It's hugely disappointing to read the recent analysis written by Mr. Ian Black in the Guardian newspaper this morning (The Guardian, 20/05/11, Page 2).
He wrote, I quote “Strikingly, Saudi Arabia, one of the most repressive countries in the Arab world and a key US ally and oil supplier got not a single mention in the 5400-words speech of President Obama".
To me, his inaccurate comment about Obama’s speech makes up for his repulsive and aggressive views towards Saudi Arabia. His personal views have been and will be tacit support to anarchists and extremists against stability and prosperity in the North Africa in general and Arabian Peninsular in particular. I feel that Mr. Black has treated Saudi Arabia rather unfairly to say the least. Mr. Black could have blamed Mr. Obama for the turmoil that has engulfed the Middle East during his presidency. Mr. Black would have known that Mr. Obama is at fault for doing too little to support the revolution of secular forces in Iran in 2009, while criticizing on daily basis one of the most important US allies (Mubarak) without asking himself whether there is any strategic objectives in such policy. Sadly, according to Mr. Black's own words (see his report on 20/05/2011, page 26, the Guardian newspaper). I quote "Yet Egyptian liberals, leftists and Christians may face a far bigger problem...... with the resurgence of fundamentalist." What is deeply ironic is a comparison he made of pro and anti Mubarak on 19/05/2011. The former refused this excessive freedom, and insisted Egyptians after Mubarak took democracy and flipped into chaos.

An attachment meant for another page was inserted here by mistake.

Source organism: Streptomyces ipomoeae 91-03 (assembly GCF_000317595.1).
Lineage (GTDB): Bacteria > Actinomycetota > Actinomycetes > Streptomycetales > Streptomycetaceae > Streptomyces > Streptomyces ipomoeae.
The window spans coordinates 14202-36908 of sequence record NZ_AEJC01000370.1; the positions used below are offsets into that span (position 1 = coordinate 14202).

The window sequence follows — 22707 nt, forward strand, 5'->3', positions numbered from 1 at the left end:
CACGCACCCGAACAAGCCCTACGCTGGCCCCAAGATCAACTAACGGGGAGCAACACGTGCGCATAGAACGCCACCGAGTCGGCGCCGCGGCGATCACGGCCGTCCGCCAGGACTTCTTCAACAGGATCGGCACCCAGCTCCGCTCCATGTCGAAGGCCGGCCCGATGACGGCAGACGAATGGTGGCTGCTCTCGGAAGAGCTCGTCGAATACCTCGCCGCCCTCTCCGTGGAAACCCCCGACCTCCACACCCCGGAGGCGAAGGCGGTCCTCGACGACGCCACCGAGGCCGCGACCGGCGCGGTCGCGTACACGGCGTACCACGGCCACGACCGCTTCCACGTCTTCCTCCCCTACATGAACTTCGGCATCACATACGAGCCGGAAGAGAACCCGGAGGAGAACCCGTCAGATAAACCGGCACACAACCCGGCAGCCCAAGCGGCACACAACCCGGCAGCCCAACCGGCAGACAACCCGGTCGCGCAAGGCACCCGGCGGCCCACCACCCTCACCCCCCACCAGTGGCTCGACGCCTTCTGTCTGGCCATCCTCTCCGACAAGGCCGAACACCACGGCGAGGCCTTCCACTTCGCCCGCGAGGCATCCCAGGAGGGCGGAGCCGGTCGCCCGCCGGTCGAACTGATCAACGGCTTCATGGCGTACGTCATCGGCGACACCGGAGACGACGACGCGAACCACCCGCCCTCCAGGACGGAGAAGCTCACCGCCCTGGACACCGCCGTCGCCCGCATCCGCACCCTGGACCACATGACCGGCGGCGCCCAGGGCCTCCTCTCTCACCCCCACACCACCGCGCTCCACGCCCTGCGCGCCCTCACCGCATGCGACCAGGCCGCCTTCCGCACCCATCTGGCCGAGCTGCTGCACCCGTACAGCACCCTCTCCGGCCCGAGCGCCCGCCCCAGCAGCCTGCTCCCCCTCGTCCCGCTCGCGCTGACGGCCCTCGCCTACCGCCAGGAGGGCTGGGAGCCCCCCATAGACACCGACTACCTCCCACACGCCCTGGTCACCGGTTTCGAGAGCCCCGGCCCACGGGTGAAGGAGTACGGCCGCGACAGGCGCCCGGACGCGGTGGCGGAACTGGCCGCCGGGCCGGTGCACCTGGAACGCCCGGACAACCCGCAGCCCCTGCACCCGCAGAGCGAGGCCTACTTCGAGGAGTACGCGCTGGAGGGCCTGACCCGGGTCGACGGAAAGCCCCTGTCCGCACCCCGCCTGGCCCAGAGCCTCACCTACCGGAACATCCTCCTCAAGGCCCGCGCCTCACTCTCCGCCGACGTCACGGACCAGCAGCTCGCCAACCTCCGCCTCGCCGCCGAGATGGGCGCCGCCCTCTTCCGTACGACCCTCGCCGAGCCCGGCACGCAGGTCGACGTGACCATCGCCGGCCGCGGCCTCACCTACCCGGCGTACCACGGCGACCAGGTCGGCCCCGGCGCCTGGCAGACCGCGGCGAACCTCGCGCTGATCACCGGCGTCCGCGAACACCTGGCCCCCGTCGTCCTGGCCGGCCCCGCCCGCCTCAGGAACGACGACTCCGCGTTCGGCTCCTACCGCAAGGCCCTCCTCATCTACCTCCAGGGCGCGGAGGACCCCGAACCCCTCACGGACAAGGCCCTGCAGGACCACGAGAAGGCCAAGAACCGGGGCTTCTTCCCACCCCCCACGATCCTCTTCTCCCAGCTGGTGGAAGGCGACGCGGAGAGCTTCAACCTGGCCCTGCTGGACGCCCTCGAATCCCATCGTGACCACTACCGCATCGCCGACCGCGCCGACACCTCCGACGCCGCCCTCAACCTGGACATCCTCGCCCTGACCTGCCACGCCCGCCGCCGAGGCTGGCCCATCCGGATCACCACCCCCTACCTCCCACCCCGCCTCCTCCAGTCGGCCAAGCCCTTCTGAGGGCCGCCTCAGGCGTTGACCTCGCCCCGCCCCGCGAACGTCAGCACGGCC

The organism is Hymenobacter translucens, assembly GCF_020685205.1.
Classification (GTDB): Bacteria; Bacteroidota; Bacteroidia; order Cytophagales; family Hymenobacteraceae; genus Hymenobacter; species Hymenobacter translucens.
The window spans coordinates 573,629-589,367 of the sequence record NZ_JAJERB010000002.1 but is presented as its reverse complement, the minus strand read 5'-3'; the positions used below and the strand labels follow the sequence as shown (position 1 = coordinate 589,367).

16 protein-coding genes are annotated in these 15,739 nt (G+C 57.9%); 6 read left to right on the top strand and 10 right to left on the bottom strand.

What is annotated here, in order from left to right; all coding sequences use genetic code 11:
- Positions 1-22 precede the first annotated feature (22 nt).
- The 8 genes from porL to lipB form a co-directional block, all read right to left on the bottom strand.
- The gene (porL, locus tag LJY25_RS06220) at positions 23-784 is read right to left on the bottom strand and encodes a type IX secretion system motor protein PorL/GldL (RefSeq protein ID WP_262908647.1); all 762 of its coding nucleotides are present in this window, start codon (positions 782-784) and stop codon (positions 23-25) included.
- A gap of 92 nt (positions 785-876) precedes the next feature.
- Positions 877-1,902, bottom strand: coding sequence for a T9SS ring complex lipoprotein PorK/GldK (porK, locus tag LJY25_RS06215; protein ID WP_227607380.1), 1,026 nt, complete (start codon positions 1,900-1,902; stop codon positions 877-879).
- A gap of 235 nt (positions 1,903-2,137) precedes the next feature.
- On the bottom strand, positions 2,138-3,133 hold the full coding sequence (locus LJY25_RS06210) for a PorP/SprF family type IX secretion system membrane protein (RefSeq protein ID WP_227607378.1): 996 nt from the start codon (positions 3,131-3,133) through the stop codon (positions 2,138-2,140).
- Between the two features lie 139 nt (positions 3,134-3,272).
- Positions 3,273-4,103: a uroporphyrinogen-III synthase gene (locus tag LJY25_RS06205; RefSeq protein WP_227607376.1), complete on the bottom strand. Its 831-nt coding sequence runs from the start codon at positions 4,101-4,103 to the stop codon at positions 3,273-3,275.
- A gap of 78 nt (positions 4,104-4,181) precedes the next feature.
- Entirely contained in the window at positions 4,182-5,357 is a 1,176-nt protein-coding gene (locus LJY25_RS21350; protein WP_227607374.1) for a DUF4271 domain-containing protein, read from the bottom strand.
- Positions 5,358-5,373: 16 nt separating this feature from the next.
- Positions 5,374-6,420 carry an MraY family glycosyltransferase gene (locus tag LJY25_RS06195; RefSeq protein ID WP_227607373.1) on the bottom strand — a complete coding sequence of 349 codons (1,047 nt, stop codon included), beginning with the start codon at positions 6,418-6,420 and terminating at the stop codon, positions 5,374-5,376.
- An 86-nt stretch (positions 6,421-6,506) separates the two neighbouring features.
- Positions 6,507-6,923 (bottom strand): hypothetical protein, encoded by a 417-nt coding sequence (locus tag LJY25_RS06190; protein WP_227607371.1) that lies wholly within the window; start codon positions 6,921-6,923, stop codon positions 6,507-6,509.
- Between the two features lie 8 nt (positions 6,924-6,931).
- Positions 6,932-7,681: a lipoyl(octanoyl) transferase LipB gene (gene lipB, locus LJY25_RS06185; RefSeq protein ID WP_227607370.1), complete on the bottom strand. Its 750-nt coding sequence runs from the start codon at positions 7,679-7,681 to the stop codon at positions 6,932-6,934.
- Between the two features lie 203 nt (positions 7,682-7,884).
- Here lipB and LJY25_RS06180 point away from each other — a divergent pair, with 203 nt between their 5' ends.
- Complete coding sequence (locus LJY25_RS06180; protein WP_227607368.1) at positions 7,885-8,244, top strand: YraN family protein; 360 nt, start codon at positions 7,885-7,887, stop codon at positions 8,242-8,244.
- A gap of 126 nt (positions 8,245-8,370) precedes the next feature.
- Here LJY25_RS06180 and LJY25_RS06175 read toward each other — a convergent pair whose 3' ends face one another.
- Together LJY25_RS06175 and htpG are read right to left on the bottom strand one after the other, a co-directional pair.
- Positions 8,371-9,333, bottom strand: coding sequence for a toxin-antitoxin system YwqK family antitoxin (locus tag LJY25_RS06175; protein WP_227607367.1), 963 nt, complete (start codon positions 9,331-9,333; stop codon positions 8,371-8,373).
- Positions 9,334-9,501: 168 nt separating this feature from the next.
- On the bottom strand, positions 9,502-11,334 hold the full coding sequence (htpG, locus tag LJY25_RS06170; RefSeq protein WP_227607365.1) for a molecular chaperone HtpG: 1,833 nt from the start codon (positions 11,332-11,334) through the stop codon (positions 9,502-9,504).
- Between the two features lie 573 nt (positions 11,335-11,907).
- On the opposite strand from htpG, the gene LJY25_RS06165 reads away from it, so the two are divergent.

Without any hesitation I should say, our friend Ian Black has needlessly criticized Saudi Arabia at this juncture.